Sunday, July 20, 2008

Every Day Heroes

Meet Petty Officer 2nd Class Alan Dementer:

'Best time of my life, working with Marines'

Bronze Star with "V"
earned 3.26.03
while serving with
2nd Battalion, 8th Marine Regiment

Life wasn’t supposed to turn out like this for Alan Dementer.

Less than four years ago, Petty Officer 2nd Class Dementer was being called a Navy hero. His friends and family watched with pride as he was pinned with a Bronze Star with a “V” device for his actions during the battle in Nasiriyah, Iraq, on March 26, 2003, while serving as a corpsman with the 2nd Battalion, 8th Marine Regiment.

Dementer, a strapping six-footer who single-handedly lifted and carried wounded Marines in full combat gear to safety through hails of enemy fire, was credited with helping treat 31 Devil Dogs through that long night.

When a mortar hit near the corpsman, throwing him onto his back and spraying him with shrapnel, he was so focused, with so much adrenaline coursing through his veins, he barely registered the pain.

In the aftermath of “the Nas,” the physical wounds from the shrapnel that sliced Dementer through the shoulder and leg healed fast.

The mental wounds are taking longer. Like many servicemembers who survived that battle, one of the invasion’s bloodiest tests, he’s still struggling with post-traumatic stress disorder.

But there was yet another layer of wounds Dementer suffered that day, wounds that couldn’t be healed with stitches or counseling.

“I didn’t know it at the time, but when I got knocked on my keester, I got blast injury,” Dementer said in a telephone interview with Stripes from his home near Iron Mountain, Mich.

What Navy doctors later found, after countless tests, was that the blast damaged nerves in his spine, up near his neck. As Dementer scrambled to move his Marine charges to safety, he unknowingly aggravated the damage.

But even if he had realized it, Dementer told Stripes, he wouldn’t have done anything differently.

Those Marines were not only his responsibility — they were his friends.

“The best friends I ever had,” he said.

Friends he misses desperately since he was medically discharged from the Navy in 2004.

Soon after Nasiriyah, Dementer said, he started getting shooting, burning pain in his legs, hands and arms, which would then go numb. His back hurt badly, and “I couldn’t lift much of anything.”

Still, “I was in denial,” Dementer said. He kept hoping the symptoms would go away. He wanted to get better so he could be assigned with another Marine unit and get back to the combat zone.

“All I wanted to do was go back to the Fleet,” he said. “That was the best time of my life, working with Marines.”

Instead, after returning from Iraq, Dementer and his family were transferred to Great Lakes Naval Station, Ill., where he spent countless hours at the naval hospital, trying to find the source of the trouble.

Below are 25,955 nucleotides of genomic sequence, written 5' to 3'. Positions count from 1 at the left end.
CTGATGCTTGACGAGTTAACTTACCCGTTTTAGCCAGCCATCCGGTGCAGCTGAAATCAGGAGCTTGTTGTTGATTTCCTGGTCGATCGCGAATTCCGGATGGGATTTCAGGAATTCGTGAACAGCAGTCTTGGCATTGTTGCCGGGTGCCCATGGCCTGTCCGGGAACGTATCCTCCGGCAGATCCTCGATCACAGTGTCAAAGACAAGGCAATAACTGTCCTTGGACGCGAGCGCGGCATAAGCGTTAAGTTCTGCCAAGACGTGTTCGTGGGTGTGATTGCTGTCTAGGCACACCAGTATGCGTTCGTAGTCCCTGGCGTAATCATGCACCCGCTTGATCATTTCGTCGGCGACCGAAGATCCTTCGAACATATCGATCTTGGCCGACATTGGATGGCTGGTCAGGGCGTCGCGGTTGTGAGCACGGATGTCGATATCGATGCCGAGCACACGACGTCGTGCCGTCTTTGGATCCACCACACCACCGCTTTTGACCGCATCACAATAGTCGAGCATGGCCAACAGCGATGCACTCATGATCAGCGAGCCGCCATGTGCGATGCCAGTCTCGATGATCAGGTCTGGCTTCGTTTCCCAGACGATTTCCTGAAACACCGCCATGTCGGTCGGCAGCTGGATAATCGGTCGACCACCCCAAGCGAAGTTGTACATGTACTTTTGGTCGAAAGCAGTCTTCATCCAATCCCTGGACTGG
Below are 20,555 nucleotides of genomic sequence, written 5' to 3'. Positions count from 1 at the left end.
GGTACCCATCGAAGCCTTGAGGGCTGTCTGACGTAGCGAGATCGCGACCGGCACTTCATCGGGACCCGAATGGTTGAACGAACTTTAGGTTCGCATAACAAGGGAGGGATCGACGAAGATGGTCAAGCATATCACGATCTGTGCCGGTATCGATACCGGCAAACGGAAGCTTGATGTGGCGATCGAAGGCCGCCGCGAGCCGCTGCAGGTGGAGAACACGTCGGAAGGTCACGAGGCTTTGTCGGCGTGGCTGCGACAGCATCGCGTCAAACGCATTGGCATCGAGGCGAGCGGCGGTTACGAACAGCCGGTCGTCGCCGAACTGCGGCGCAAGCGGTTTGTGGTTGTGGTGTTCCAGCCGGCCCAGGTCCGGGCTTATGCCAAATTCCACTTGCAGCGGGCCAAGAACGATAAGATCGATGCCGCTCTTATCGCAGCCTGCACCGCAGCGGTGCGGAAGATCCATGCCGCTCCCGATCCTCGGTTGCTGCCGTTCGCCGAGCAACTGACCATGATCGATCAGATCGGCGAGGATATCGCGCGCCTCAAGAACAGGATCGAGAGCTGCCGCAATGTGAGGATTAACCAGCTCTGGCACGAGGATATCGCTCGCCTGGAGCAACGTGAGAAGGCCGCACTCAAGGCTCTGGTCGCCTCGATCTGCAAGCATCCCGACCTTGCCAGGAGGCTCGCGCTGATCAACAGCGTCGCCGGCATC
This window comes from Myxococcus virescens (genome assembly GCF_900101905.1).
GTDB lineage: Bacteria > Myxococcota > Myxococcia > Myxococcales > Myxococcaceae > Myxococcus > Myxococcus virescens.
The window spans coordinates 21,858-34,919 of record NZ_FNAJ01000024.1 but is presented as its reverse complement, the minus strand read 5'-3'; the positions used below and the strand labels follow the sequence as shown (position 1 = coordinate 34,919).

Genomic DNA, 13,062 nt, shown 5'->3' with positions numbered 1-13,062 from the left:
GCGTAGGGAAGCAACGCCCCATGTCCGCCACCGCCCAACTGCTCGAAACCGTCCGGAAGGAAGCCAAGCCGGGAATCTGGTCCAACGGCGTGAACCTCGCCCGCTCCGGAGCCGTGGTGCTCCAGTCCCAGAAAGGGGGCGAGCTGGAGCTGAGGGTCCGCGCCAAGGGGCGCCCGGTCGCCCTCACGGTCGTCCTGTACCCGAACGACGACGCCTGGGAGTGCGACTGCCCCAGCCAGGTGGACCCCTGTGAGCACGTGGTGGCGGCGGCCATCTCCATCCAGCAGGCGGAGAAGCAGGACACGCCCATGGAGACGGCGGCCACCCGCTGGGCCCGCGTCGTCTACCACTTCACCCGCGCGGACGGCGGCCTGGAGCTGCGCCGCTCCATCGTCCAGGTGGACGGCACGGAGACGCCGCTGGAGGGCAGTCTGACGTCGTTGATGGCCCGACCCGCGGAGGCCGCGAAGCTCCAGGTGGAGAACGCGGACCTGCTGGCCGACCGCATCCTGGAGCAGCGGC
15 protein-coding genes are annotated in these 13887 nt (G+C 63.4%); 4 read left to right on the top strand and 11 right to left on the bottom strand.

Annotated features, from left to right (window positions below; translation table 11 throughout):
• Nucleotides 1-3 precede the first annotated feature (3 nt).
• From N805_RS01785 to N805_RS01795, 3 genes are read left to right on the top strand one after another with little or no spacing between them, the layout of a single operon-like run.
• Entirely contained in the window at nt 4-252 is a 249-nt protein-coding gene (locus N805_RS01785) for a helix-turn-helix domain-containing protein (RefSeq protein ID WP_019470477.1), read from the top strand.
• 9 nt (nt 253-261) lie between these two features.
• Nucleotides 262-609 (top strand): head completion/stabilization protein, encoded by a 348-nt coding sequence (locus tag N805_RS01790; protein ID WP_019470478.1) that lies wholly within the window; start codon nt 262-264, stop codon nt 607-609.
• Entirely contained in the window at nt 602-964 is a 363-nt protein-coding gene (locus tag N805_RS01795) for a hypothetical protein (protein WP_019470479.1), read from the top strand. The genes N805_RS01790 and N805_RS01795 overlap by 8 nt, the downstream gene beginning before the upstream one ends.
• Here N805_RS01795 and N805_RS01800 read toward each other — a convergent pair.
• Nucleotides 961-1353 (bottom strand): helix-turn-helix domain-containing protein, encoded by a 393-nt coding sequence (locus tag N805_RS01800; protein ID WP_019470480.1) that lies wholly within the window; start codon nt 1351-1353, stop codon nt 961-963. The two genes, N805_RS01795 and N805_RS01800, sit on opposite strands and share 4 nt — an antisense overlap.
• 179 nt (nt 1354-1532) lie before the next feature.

At first, doctors diagnosed him with polyneuropathy, a chronic and severe nerve pain that affects all the limbs, usually caused by a traumatic event.

They later refined that to diagnosis degenerative nerve disease, which means that not only will Dementer’s condition not improve, “it’s just going to get slowly worse and worse,” said his wife, Jerri, who had joined the telephone conversation.

When he got the news of his forced retirement from the medical board in 2004, Dementer had 16 years in the service — four critical years short of the all-important 20-year mark he needed to qualify for retirement benefits.

Those four years also pushed Dementer into the “exceptions” category of the so-called “concurrent receipt” law Congress passed in 2003.

Before 2003, military retirees were not allowed to collect both their monthly retirement stipend and any disability payment they may have earned from the Department of Veterans Affairs.

Military advocacy groups tried to get the law changed for years, saying the two payments were unrelated. But Congress kept refusing, saying it was too expensive to taxpayers, and “double-dipping” to boot.

Finally, as of Jan. 1, 2004, the law was changed so that retirees with disability ratings of higher than 50 percent are allowed to collect both payments.

But the law exempts servicemembers who have been retired for medical reasons with less than 20 years of service. Like Alan Dementer.

These members are not allowed to collect both their monthly medical retirement from the Defense Department and the VA stipend. It’s one or the other. Since the VA stipend is higher, that’s the payment servicemembers take.

This is an issue that is increasingly affecting servicemembers who are getting hurt in Iraq and Afghanistan, he said.

Alan and Jerri Dementer are raising three children on just his VA disability payment, which amounts to about $2,000 (fully taxable) a month, plus whatever Jerri can earn providing day care from their home.

“For us [not getting both payments] means a few hundred dollars a month,” Dementer said. “That money would mean a lot to us.”

By Lisa Burgess
Stars and Stripes

With gratitude for your service, Petty Officer 2nd Class Alan Dementer.

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